wild azaleas

 

 

Linville Gorge in Early Spring

Six years ago tomorrow, I posted this piece about Linville Gorge, and it’s worth revisiting now.

Living in The Blue Ridge Mountains of North Carolina- A Blog

Linville Gorge Wiseman's Overlook

Visiting Linville Gorge in spring is especially rewarding because the summer crowds are still months away, and you can have the whole place to yourself. The first week in April is still very winter like, and morning lows can still be in the 20’s, but the first greens are already creeping up the walls of this “Grand Canyon on the East”. Wiseman’s View, above, is the most accessible place to really appreciate the awesome grandeur of this ancient place, especially the distant roar of the Linville River 1,500 feet below. No climbing or long hikes are required to get there, and the reward is breathtaking.

Linville Gorge Wiseman's Wall

The southern boundary of the gorge, above, is marked by Shortoff Mountain, a flat topped mesa that has many rock climbing possibilities. The tender green leaves of the hardwoods were just beginning to burst forth after a particularly cold winter.

Linville Gorge Panorama

To the…

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Springtime in the Age of Covid-19

Living in the middle of nowhere offers many opportunities to escape from weeks of indoor confinement. Driving excursions are the safest ways to experience the majesty of Spring as it creeps its greenness down the mountain slopes. Here are my impressions of that process. Enjoy…

Sugarloaf Mountain over Lake Lurethompson cabin

Rumbling Bald and Mount  Shumont from eastern side of Lake Lurerumbling bald

Mt. Piscah from Haw Creek Overlook on the Blue Ridge Parkway with a hanging Moonpisgah moon

Seven Sisters peaks north of Black Mountainseven sisters

From the Parkway near Craggy Gardensparkway

Bill’s Mountain in northwest Rutherford Countybills mountain

buzzard

Corn fields in McDowell Countyplowed

Northwest Rutherford Mountainsoak mtn

Back at home in Otter Creek Valleydogwood 2

greening 2

 

Sunrise over Cove Creek Valley

Ten miles long and four miles wide, the valley that drains into Cove Creek is surrounded by high mountains on its northwest side, long ridges and mountains to the northeast, and the rolling foothills of the Piedmont  to the southeast. Prominent feeder creeks are Cedar, Otter, Bill’s, Greasy, Ham, Elliott, Mill, Morgan, Harris, Stone, and Chalk. Cove Creek feeds into the Broad River east of Lake Lure, which flows into South Carolina, through Columbia,  on through Congaree National Park, and eventually to the Atlantic Ocean. cove creek mapcove creekCove Creek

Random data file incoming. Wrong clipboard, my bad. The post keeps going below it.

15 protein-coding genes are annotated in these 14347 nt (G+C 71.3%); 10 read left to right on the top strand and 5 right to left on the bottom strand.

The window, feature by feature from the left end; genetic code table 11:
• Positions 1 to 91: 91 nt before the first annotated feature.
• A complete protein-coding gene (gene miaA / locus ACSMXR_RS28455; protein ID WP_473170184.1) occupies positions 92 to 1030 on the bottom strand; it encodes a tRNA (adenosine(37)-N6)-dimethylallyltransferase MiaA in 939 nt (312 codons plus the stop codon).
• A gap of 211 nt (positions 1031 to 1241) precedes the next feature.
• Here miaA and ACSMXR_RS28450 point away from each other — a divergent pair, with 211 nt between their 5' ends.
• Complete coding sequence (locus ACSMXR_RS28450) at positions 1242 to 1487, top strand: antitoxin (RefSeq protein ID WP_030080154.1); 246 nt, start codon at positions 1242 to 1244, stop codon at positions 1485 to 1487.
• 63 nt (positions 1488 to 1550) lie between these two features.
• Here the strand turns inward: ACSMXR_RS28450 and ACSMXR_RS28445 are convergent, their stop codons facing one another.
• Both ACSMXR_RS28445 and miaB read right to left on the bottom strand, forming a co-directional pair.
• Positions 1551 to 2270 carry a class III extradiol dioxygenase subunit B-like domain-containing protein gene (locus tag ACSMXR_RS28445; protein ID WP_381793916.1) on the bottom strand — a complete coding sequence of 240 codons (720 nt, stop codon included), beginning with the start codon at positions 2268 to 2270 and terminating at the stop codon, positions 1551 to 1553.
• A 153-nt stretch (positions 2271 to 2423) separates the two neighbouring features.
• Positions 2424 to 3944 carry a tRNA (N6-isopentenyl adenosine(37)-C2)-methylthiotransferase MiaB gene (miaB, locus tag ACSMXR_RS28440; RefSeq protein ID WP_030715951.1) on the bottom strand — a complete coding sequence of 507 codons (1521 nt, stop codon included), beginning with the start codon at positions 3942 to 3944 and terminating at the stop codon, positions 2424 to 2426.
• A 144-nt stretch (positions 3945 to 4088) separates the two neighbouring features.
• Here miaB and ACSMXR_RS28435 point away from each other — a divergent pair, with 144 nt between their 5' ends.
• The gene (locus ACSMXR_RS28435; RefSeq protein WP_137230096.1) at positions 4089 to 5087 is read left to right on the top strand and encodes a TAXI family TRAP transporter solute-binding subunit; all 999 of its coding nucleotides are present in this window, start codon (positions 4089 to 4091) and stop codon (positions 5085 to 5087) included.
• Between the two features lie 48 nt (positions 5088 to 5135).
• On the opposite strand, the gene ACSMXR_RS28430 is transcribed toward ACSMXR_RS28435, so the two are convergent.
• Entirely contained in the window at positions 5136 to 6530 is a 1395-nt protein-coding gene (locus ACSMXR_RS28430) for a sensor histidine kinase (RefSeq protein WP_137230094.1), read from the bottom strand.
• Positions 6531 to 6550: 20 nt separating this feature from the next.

Climbing a high ridge on the south side of the valley just after sunrise on April 8th gave me a full panoramic view of the entire valley. These are the images that I captured from that ridge.

south mountains 1View toward the South Mountains, 30 miles to the east…

sunrise ridge

piney knob

glaxhorn mtn

broomsage

green valleyBill’s Creek Road, following the original Cherokee trading trail…

two treesNorthwest view toward 2,800 foot Wolf Pen Mountain…

pitch pine

hickory nut mtn3,100 foot Hickory Nut Mountain to the north.

Stay safe.

 

 

 

Springtime along the Blue Ridge Escarpment

The Piedmont Plateau in North Carolina stretches from the Sandhills around Pinehurst in the central part of the state, to the eastern face of the Blue Ridge Mountains. Where those peaks first butt up against the Foothills is known as the Eastern Blue Ridge Escarpment. Within a few miles, the elevation goes from 800 feet to over 4,000 feet.  Rolling pastures and woods suddenly disappear, making way for the waterfalls, gorges, and steep slopes that we all know and love.

pastureA dairy farm in northern Rutherford County…

escarpmentThe mountains around Lake Lure are just five miles to the west…

All along this area, Spring arrives earlier than in those mountains, and a drive through the Foothills reveals an explosion of color.

Wysteria

wysteria 2

wysteria 1

Azaleas

azalea 5

azalea 1

azalea 3

horses

azalea 2

azalea 4

Dogwood

dogwood 2

dogwood 3

pink dogwood

dogwood 4

dogwood 1

Driving west a few miles, you find yourself at the foot of the mountains, and the “greening” of the trees gives everything a soft glow, compared to the deep shades of Summer. This period is short lived, so go out now to appreciate its beauty.

greasy creek road

hickory nut mtn

oak mtn

dogwood farm

Sunset bathes the ridges in a soft glow…sunset

During this pandemic, your car is one of the safest places you can be. Get out and explore your neighborhood as Springtime evolves.  Wave at passing drivers and at people in their yards.  This is Social Distancing at its best.

 

Redbuds in Full Sun

When I see these magnificent trees in the bight morning Sun with a deep Carolina Blue sky overhead, the color of Flamingos comes to mind.  After a week of dull overcast days, the Sun finally appeared this morning, and not a minute too soon. The Redbuds are peaking all around Otter Creek Valley, and a two mile drive north was all I needed to immerse myself in their magenta and pink splendor.

red 2

The Kwansan Cherries are also in full bloom.

cherry

If you look very closely, you can  see a modern home atop Glaxhorn Mountain.Glaxhorn

On Oak Mountain…

red 3

red 4

red 5

red 6

A mile further north are the Northwest Rutherford Mountains, just beginning to green out along Hemphill Road.

hemphill 2

hemphill 1

Looking back toward the southwest from this spot, the 4,000 foot summit of Mt. Shumont towers above Lake Lure.

shumont

To the northwest, Hickory Nut Mountain at 3,100 feet dominates this valley between here and Mt. Mitchell.

tight run 1

Back toward the northeast, Pinnacle Mountain and Long Mountain form a wall along the Rutherford-McDowell County line.

tight run 2

tight run 3

Back at home, Otter Pond can claim her own electric pink Judas Tree, or Eastern Redbud.

otter pond

Staying home doesn’t mean staying inside. Social distancing is our standard way of living deep in these beautiful Blue Ridge Mountains.